From Montana Tech High Performance Computing

Adaptive Computing's Moab [1] job scheduler was installed July, 2013. Moab is an advanced scheduling and management system. Moab supplies additional end user commands [2], described below.

Submitting Jobs with msub

A job is created by submitting an executable script to the Moab Workload Manager with msub [3]. The msub documentation describes a variety of command line arguments for requesting resources, declaring the job name, specifying the priority or destination queue, defining the mail options, etc.. The script contains the commands that will be executed on the compute node assigned by Moab/TORQUE for the job. For jobs that request multiple nodes, the script will run on a single node and should contain the commands necessary to utilize all the processors assigned to the job. An example of an MPI job script is below. The job scripts can contain PBS directives that replace the need to use the msub command line arguments.

Requesting Resources

There are 22 compute nodes with 32 processors per node in the cluster. If no resources are requested, then a single processor on a node will be assigned. Use the -l flag to request resources [4]. For example, msub -l nodes=4 will allocate 1 processor on each of four nodes for the job, because the default is to assign 1 processor per node requested. To request all the processors on a node, use ppn=32 (i.e., msub -l nodes=4:ppn=32). Other resources that are often requested memory size and walltime.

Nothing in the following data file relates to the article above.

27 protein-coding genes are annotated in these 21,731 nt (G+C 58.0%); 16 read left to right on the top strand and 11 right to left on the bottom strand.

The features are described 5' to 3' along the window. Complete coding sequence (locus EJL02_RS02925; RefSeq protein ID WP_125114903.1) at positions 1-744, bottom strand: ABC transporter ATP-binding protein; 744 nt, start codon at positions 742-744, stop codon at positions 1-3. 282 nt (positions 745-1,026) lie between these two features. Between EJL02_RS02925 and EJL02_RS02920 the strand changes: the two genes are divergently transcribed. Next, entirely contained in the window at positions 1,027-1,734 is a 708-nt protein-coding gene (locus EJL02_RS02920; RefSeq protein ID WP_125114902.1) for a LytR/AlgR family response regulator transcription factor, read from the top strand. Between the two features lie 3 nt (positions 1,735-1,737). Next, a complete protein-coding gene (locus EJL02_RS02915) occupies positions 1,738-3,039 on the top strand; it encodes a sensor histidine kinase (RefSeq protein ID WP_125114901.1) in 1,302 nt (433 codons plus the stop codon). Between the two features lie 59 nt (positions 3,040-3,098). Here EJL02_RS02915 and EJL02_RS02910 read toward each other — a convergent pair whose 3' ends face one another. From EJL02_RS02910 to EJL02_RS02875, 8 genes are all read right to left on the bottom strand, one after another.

Interactive Job

To run a program interactively on a compute node:

msub -I

If you want to request a specific node, use the -l option with the resource request:

msub -I -l nodes=n9

Script without PBS directives

A script does not require PBS directives. For instances a simple testjob script to print the host name and ping the management node would contain:

ping -c 30 scyld

To request 2 nodes and 4 processors per node with a mail message when the job ends, the command line would look like:

msub testjob -l nodes=2:ppn=4 -m e -M

An output file will be created that contains the hostname that the script ran on and the output from pinging the management node for 30 seconds.

Script with PBS directives

Since scripts are normally submitted several times, it is more convenient to include the msub options in the script file as PBS directives. The previous testjob script would become:

#PBS -l nodes=2:ppn=4
#PBS -N PingJob
#PBS -m e
#PBS -l walltime=00:01:00
ping -c 30 scyld

The job is now simply submitted with:

msub testjob

Another example is using R to read/write file data:

#!/bin/sh#PBS -l nodes=1:ppn=32
#PBS -N PingJob
#PBS -m e
#PBS -l walltime=00:01:00

module load R/3.1.0
R < parLapply_test.R > parLapply_test.output --no-save

If for some reason your job is submitted from one directory for data and programs in another directory, the working directory can be specified in the script with the -d flag.

#PBS -l nodes=2:ppn=4
#PBS -N PingJob
#PBS -d /home/mtech/username/working_dir